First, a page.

Maine Department of Health & Human Services Maine OCFS Foster Care Update

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March 6, 2020

Dear Resource Families,

The OCFS Executive Management Team has been developing guidance related to the Coronavirus as we face this challenge as local, national and international communities. It is of the utmost importance to ensure the health and well-being of staff, community partners, resource parents, families and children as we continue to provide services and support to youth and families in the State of Maine.

There are several areas that may impact you as a resource family and we will continue to update you regarding information and decisions as advised by the CDC and our Governor.

If we do not have your email address, please provide it to your Community Care Licensing worker as soon as possible, so that we may update you as information becomes available.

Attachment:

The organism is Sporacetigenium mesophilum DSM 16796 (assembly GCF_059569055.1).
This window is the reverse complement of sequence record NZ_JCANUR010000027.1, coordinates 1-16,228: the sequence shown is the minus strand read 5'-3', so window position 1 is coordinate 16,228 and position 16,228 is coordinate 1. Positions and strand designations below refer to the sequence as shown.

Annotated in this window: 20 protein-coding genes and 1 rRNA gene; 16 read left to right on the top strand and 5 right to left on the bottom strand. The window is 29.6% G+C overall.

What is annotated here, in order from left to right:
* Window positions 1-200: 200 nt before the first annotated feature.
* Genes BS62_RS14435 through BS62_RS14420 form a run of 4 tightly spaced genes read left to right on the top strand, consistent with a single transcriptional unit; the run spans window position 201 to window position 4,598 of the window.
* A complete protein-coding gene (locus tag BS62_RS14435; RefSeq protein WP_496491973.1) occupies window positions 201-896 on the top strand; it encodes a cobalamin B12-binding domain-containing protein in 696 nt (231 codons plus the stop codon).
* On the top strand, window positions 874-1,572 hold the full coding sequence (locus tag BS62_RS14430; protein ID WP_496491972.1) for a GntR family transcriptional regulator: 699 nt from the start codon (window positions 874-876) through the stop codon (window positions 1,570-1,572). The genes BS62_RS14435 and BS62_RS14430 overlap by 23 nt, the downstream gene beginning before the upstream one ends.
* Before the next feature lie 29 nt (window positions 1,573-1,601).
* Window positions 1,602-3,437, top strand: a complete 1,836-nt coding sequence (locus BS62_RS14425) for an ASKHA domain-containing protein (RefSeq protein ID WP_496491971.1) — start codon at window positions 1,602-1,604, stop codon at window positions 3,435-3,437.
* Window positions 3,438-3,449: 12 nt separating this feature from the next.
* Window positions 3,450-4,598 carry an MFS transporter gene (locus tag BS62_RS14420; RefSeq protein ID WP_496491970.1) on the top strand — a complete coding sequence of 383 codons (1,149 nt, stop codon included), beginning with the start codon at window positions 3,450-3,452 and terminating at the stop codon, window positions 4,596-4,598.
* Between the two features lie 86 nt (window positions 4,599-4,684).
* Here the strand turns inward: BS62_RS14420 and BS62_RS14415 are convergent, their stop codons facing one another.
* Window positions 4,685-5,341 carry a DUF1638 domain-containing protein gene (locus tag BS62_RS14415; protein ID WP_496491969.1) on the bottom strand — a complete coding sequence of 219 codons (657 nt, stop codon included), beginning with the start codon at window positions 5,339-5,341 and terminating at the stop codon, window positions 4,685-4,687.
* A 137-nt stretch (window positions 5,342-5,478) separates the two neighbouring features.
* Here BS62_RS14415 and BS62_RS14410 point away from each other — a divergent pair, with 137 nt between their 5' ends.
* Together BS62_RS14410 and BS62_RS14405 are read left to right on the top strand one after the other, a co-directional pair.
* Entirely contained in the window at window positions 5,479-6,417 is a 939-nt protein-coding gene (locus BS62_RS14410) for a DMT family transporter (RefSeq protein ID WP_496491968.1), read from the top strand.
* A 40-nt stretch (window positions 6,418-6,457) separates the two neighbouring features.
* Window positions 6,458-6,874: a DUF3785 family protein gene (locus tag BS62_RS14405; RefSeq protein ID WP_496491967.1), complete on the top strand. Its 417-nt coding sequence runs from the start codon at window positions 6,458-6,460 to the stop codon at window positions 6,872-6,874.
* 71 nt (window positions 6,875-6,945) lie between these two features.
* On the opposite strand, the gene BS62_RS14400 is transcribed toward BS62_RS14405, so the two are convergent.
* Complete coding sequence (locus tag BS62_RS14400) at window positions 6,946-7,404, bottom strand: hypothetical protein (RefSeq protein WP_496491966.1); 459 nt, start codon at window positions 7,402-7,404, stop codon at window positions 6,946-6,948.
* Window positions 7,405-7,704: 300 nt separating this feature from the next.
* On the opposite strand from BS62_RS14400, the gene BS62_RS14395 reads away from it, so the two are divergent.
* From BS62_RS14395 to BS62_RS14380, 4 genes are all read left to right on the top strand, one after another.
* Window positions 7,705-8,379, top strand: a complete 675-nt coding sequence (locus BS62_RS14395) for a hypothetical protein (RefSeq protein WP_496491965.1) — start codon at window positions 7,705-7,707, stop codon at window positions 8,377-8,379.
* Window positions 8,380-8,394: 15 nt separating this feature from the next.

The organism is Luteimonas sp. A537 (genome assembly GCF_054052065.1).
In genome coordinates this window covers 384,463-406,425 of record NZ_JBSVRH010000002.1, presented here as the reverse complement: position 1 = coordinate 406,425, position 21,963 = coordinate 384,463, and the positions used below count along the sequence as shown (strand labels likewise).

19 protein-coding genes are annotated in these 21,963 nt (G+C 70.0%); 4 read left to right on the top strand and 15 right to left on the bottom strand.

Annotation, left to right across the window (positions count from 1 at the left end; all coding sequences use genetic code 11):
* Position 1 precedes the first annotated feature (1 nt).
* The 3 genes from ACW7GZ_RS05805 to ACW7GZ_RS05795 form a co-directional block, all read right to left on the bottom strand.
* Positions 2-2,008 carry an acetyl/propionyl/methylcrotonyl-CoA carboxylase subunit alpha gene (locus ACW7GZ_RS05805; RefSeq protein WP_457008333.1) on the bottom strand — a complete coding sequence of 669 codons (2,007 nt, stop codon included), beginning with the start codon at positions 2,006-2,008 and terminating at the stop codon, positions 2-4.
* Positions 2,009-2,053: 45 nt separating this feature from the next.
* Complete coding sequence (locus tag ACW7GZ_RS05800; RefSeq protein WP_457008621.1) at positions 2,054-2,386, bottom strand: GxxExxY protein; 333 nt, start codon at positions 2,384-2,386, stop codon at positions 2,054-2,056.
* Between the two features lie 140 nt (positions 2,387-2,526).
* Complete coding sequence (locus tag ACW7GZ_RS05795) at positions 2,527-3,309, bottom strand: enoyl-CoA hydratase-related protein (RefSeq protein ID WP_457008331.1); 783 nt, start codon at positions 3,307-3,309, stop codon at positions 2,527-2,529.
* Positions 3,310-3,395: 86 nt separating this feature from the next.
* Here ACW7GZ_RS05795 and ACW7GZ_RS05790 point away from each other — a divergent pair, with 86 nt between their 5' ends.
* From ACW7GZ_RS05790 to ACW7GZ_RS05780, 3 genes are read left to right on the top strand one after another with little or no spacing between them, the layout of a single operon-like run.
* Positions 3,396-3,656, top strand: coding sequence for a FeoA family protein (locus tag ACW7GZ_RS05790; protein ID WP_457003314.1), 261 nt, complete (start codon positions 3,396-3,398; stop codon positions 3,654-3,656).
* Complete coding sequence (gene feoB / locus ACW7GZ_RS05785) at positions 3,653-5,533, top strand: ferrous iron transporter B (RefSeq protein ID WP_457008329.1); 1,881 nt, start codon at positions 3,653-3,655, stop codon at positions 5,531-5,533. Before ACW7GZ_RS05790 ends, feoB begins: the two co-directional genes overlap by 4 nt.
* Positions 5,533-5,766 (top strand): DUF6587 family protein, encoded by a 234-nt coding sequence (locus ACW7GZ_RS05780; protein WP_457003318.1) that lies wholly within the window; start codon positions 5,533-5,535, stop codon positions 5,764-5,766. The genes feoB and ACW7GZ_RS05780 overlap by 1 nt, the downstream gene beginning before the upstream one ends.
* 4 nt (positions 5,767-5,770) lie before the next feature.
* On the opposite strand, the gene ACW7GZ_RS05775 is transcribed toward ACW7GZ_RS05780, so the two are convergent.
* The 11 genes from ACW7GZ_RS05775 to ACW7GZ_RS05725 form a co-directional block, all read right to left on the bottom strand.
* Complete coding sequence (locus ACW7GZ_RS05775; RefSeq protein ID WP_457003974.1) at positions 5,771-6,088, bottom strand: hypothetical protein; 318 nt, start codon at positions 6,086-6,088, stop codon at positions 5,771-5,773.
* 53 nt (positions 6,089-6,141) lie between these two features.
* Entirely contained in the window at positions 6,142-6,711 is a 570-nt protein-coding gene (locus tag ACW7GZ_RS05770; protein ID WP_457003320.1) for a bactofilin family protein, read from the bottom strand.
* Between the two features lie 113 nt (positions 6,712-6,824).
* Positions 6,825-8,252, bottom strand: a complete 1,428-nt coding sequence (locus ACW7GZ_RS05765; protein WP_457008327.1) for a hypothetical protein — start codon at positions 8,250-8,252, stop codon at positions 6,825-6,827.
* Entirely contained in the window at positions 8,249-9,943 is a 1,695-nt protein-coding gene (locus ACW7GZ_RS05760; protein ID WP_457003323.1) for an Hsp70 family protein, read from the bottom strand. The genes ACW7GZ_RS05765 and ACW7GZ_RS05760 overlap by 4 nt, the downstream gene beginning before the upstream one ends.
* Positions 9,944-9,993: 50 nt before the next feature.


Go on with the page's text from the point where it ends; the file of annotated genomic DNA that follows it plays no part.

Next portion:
As a precaution and to ensure the safety of our staff and families, OCFS will be suspending all in person visits for the next two weeks, at which time the protocol will be reviewed. This includes family visitation at DHHS offices, visits arranged by resource parents and those held at contracted visitation agencies. To ensure that youth and families remain connected, it is expected that staff will coordinate contact to occur through phone calls and video conferencing. Supervision will be provided by resource parents, case aides or agency staff. The duration of calls or video conferences will depend on the age/ability of the children – for example, a 15-minute call or video conference with an infant to check in with the resource parent and observe the infant may be appropriate while a longer call or video conference may be needed for older children or youth.